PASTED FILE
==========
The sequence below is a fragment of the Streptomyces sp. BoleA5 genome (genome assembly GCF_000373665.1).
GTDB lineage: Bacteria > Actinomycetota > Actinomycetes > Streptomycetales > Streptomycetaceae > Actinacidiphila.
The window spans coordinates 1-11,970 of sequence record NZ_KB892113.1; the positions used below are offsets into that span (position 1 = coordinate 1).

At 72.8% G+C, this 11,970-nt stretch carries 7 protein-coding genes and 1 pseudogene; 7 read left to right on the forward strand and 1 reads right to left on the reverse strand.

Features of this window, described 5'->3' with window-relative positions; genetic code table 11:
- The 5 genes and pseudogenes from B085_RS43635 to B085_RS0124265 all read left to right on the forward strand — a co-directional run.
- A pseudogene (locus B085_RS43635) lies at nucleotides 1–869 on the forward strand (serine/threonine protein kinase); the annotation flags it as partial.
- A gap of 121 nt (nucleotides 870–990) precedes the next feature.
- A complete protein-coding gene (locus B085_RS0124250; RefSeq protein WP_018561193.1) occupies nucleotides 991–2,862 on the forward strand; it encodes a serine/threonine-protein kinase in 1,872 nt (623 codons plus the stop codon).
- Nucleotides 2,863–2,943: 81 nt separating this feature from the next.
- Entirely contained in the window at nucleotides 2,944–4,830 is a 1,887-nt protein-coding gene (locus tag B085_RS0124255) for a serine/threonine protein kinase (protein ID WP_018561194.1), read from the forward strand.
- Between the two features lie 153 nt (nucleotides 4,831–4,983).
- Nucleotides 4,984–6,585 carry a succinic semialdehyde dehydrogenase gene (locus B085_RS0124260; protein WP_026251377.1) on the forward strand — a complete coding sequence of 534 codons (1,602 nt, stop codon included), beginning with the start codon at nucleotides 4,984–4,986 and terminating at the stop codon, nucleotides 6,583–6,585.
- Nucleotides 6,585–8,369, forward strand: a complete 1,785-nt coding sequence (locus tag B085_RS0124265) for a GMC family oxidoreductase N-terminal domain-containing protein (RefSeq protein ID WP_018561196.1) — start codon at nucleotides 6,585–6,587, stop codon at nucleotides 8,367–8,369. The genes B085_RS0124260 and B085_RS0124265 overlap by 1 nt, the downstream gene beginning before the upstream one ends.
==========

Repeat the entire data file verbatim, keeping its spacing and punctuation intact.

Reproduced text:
The sequence below is a fragment of the Streptomyces sp. BoleA5 genome (genome assembly GCF_000373665.1).
GTDB lineage: Bacteria > Actinomycetota > Actinomycetes > Streptomycetales > Streptomycetaceae > Actinacidiphila.
The window spans coordinates 1-11,970 of sequence record NZ_KB892113.1; the positions used below are offsets into that span (position 1 = coordinate 1).

At 72.8% G+C, this 11,970-nt stretch carries 7 protein-coding genes and 1 pseudogene; 7 read left to right on the forward strand and 1 reads right to left on the reverse strand.

Features of this window, described 5'->3' with window-relative positions; genetic code table 11:
- The 5 genes and pseudogenes from B085_RS43635 to B085_RS0124265 all read left to right on the forward strand — a co-directional run.
- A pseudogene (locus B085_RS43635) lies at nucleotides 1–869 on the forward strand (serine/threonine protein kinase); the annotation flags it as partial.
- A gap of 121 nt (nucleotides 870–990) precedes the next feature.
- A complete protein-coding gene (locus B085_RS0124250; RefSeq protein WP_018561193.1) occupies nucleotides 991–2,862 on the forward strand; it encodes a serine/threonine-protein kinase in 1,872 nt (623 codons plus the stop codon).
- Nucleotides 2,863–2,943: 81 nt separating this feature from the next.
- Entirely contained in the window at nucleotides 2,944–4,830 is a 1,887-nt protein-coding gene (locus tag B085_RS0124255) for a serine/threonine protein kinase (protein ID WP_018561194.1), read from the forward strand.
- Between the two features lie 153 nt (nucleotides 4,831–4,983).
- Nucleotides 4,984–6,585 carry a succinic semialdehyde dehydrogenase gene (locus B085_RS0124260; protein WP_026251377.1) on the forward strand — a complete coding sequence of 534 codons (1,602 nt, stop codon included), beginning with the start codon at nucleotides 4,984–4,986 and terminating at the stop codon, nucleotides 6,583–6,585.
- Nucleotides 6,585–8,369, forward strand: a complete 1,785-nt coding sequence (locus tag B085_RS0124265) for a GMC family oxidoreductase N-terminal domain-containing protein (RefSeq protein ID WP_018561196.1) — start codon at nucleotides 6,585–6,587, stop codon at nucleotides 8,367–8,369. The genes B085_RS0124260 and B085_RS0124265 overlap by 1 nt, the downstream gene beginning before the upstream one ends.